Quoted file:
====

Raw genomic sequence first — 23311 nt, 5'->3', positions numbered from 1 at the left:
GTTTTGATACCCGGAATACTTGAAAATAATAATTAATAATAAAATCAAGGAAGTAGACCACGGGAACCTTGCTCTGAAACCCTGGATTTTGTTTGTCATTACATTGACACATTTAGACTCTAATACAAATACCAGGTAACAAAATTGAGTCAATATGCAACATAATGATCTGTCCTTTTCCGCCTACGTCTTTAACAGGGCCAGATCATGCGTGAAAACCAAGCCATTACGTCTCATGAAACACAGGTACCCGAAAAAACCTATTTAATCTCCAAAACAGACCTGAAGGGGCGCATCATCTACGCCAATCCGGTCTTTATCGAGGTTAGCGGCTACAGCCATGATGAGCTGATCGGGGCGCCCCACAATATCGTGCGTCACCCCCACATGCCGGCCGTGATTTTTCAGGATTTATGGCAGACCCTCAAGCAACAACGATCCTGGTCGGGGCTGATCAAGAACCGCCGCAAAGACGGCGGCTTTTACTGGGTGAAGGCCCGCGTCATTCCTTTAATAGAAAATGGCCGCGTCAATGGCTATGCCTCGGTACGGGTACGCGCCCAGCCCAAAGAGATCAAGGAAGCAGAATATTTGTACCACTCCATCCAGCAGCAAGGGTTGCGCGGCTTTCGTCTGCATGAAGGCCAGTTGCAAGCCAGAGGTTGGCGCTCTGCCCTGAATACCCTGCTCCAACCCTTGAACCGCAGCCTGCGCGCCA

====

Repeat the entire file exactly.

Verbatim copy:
Raw genomic sequence first — 23311 nt, 5'->3', positions numbered from 1 at the left:
GTTTTGATACCCGGAATACTTGAAAATAATAATTAATAATAAAATCAAGGAAGTAGACCACGGGAACCTTGCTCTGAAACCCTGGATTTTGTTTGTCATTACATTGACACATTTAGACTCTAATACAAATACCAGGTAACAAAATTGAGTCAATATGCAACATAATGATCTGTCCTTTTCCGCCTACGTCTTTAACAGGGCCAGATCATGCGTGAAAACCAAGCCATTACGTCTCATGAAACACAGGTACCCGAAAAAACCTATTTAATCTCCAAAACAGACCTGAAGGGGCGCATCATCTACGCCAATCCGGTCTTTATCGAGGTTAGCGGCTACAGCCATGATGAGCTGATCGGGGCGCCCCACAATATCGTGCGTCACCCCCACATGCCGGCCGTGATTTTTCAGGATTTATGGCAGACCCTCAAGCAACAACGATCCTGGTCGGGGCTGATCAAGAACCGCCGCAAAGACGGCGGCTTTTACTGGGTGAAGGCCCGCGTCATTCCTTTAATAGAAAATGGCCGCGTCAATGGCTATGCCTCGGTACGGGTACGCGCCCAGCCCAAAGAGATCAAGGAAGCAGAATATTTGTACCACTCCATCCAGCAGCAAGGGTTGCGCGGCTTTCGTCTGCATGAAGGCCAGTTGCAAGCCAGAGGTTGGCGCTCTGCCCTGAATACCCTGCTCCAACCCTTGAACCGCAGCCTGCGCGCCA